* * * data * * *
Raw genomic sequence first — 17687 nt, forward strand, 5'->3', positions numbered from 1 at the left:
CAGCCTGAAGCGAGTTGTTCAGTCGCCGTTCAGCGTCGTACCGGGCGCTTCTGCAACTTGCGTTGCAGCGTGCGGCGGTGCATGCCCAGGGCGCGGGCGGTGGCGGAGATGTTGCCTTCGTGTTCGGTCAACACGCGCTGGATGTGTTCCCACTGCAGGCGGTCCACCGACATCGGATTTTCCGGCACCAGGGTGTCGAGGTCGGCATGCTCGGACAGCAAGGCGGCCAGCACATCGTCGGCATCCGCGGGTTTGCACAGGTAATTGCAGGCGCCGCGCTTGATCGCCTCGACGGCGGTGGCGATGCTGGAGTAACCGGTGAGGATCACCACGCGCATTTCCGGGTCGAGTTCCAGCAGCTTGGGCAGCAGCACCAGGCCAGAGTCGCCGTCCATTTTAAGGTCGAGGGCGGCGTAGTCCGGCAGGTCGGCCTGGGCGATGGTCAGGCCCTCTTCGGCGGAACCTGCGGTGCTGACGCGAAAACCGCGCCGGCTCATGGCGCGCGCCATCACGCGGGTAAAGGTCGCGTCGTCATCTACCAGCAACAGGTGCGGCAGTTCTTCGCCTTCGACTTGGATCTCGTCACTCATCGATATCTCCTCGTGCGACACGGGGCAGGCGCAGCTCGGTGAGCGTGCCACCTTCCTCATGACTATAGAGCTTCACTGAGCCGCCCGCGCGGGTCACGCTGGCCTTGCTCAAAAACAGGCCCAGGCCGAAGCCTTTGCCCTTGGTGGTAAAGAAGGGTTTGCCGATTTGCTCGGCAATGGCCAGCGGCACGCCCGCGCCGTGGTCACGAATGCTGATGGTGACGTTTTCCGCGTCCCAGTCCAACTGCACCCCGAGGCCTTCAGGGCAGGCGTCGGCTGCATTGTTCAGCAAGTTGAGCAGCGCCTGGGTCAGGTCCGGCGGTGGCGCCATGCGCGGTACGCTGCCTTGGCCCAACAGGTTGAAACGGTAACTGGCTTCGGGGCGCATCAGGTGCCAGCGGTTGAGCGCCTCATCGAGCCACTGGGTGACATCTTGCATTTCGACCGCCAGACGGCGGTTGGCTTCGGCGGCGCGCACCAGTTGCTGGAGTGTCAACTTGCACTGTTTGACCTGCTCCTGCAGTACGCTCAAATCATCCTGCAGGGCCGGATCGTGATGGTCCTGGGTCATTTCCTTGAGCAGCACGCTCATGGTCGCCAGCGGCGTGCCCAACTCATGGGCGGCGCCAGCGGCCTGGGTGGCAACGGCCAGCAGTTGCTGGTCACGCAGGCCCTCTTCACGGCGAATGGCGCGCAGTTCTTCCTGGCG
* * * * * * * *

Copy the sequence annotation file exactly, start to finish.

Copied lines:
Raw genomic sequence first — 17687 nt, forward strand, 5'->3', positions numbered from 1 at the left:
CAGCCTGAAGCGAGTTGTTCAGTCGCCGTTCAGCGTCGTACCGGGCGCTTCTGCAACTTGCGTTGCAGCGTGCGGCGGTGCATGCCCAGGGCGCGGGCGGTGGCGGAGATGTTGCCTTCGTGTTCGGTCAACACGCGCTGGATGTGTTCCCACTGCAGGCGGTCCACCGACATCGGATTTTCCGGCACCAGGGTGTCGAGGTCGGCATGCTCGGACAGCAAGGCGGCCAGCACATCGTCGGCATCCGCGGGTTTGCACAGGTAATTGCAGGCGCCGCGCTTGATCGCCTCGACGGCGGTGGCGATGCTGGAGTAACCGGTGAGGATCACCACGCGCATTTCCGGGTCGAGTTCCAGCAGCTTGGGCAGCAGCACCAGGCCAGAGTCGCCGTCCATTTTAAGGTCGAGGGCGGCGTAGTCCGGCAGGTCGGCCTGGGCGATGGTCAGGCCCTCTTCGGCGGAACCTGCGGTGCTGACGCGAAAACCGCGCCGGCTCATGGCGCGCGCCATCACGCGGGTAAAGGTCGCGTCGTCATCTACCAGCAACAGGTGCGGCAGTTCTTCGCCTTCGACTTGGATCTCGTCACTCATCGATATCTCCTCGTGCGACACGGGGCAGGCGCAGCTCGGTGAGCGTGCCACCTTCCTCATGACTATAGAGCTTCACTGAGCCGCCCGCGCGGGTCACGCTGGCCTTGCTCAAAAACAGGCCCAGGCCGAAGCCTTTGCCCTTGGTGGTAAAGAAGGGTTTGCCGATTTGCTCGGCAATGGCCAGCGGCACGCCCGCGCCGTGGTCACGAATGCTGATGGTGACGTTTTCCGCGTCCCAGTCCAACTGCACCCCGAGGCCTTCAGGGCAGGCGTCGGCTGCATTGTTCAGCAAGTTGAGCAGCGCCTGGGTCAGGTCCGGCGGTGGCGCCATGCGCGGTACGCTGCCTTGGCCCAACAGGTTGAAACGGTAACTGGCTTCGGGGCGCATCAGGTGCCAGCGGTTGAGCGCCTCATCGAGCCACTGGGTGACATCTTGCATTTCGACCGCCAGACGGCGGTTGGCTTCGGCGGCGCGCACCAGTTGCTGGAGTGTCAACTTGCACTGTTTGACCTGCTCCTGCAGTACGCTCAAATCATCCTGCAGGGCCGGATCGTGATGGTCCTGGGTCATTTCCTTGAGCAGCACGCTCATGGTCGCCAGCGGCGTGCCCAACTCATGGGCGGCGCCAGCGGCCTGGGTGGCAACGGCCAGCAGTTGCTGGTCACGCAGGCCCTCTTCACGGCGAATGGCGCGCAGTTCTTCCTGGCG